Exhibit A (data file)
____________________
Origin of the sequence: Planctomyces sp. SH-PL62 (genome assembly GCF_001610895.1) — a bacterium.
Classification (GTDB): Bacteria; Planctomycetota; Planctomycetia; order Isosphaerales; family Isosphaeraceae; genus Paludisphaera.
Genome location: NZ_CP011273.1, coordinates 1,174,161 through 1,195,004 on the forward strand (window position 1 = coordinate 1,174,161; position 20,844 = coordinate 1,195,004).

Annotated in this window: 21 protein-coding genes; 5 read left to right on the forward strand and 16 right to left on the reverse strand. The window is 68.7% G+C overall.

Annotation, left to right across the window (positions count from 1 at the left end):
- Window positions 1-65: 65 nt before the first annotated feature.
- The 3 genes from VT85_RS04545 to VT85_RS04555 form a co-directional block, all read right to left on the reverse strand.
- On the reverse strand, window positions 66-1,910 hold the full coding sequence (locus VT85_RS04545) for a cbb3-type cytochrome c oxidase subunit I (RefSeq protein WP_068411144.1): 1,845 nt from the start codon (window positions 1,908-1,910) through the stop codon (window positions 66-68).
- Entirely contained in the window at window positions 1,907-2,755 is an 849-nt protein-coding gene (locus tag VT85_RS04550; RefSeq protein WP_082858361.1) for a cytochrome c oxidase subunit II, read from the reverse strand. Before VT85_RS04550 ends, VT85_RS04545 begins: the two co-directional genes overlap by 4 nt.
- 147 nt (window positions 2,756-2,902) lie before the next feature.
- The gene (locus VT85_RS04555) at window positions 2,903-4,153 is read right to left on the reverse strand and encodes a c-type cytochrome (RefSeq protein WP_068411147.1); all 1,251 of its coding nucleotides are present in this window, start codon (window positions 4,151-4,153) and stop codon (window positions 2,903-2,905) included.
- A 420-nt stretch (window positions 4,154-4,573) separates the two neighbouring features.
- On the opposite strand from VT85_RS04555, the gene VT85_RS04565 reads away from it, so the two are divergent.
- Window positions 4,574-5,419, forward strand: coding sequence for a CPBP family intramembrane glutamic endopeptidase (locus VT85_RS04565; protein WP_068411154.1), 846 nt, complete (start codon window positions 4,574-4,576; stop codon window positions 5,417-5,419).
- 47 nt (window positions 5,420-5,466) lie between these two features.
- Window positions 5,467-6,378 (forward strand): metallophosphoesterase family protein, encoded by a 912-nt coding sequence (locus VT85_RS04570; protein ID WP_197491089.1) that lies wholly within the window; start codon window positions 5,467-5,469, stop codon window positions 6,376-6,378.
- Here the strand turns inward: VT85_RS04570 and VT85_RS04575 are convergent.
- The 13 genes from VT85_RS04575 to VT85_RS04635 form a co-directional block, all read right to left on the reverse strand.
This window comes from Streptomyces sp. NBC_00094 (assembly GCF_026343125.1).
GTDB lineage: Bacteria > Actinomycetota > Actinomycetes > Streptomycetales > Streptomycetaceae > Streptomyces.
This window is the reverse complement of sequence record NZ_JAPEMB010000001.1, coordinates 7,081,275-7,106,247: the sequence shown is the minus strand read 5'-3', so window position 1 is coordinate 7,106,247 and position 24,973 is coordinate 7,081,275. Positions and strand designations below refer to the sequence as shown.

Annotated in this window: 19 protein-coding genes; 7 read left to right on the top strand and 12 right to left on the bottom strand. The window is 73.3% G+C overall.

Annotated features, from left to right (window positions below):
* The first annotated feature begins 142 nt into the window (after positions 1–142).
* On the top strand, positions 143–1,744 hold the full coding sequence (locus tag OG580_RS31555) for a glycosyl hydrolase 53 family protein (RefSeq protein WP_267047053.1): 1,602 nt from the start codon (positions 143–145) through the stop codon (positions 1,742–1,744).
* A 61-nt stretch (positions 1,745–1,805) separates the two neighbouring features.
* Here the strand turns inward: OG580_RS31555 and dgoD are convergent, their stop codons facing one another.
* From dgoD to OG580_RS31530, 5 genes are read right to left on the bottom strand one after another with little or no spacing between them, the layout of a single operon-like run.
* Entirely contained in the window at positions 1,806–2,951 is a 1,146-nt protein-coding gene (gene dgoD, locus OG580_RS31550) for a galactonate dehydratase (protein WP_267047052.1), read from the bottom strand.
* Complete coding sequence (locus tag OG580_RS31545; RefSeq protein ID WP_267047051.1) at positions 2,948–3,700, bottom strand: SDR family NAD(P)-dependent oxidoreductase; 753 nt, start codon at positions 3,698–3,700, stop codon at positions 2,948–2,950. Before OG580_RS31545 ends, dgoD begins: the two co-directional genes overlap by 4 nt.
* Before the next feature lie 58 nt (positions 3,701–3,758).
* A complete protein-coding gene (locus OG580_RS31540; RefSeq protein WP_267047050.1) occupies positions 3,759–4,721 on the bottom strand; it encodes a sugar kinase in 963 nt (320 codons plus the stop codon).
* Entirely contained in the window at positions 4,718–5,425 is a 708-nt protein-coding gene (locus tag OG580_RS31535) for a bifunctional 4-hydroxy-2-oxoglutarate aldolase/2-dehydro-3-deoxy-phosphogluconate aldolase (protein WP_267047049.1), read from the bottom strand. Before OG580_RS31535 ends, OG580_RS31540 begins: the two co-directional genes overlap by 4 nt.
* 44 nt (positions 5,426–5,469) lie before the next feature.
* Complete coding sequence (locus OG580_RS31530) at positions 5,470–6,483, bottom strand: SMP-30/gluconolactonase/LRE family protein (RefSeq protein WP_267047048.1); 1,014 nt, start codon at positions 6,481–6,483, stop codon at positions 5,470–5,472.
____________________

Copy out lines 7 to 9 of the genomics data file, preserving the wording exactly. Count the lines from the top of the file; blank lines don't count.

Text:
- The 3 genes from VT85_RS04545 to VT85_RS04555 form a co-directional block, all read right to left on the reverse strand.
- On the reverse strand, window positions 66-1,910 hold the full coding sequence (locus VT85_RS04545) for a cbb3-type cytochrome c oxidase subunit I (RefSeq protein WP_068411144.1): 1,845 nt from the start codon (window positions 1,908-1,910) through the stop codon (window positions 66-68).
- Entirely contained in the window at window positions 1,907-2,755 is an 849-nt protein-coding gene (locus tag VT85_RS04550; RefSeq protein WP_082858361.1) for a cytochrome c oxidase subunit II, read from the reverse strand. Before VT85_RS04550 ends, VT85_RS04545 begins: the two co-directional genes overlap by 4 nt.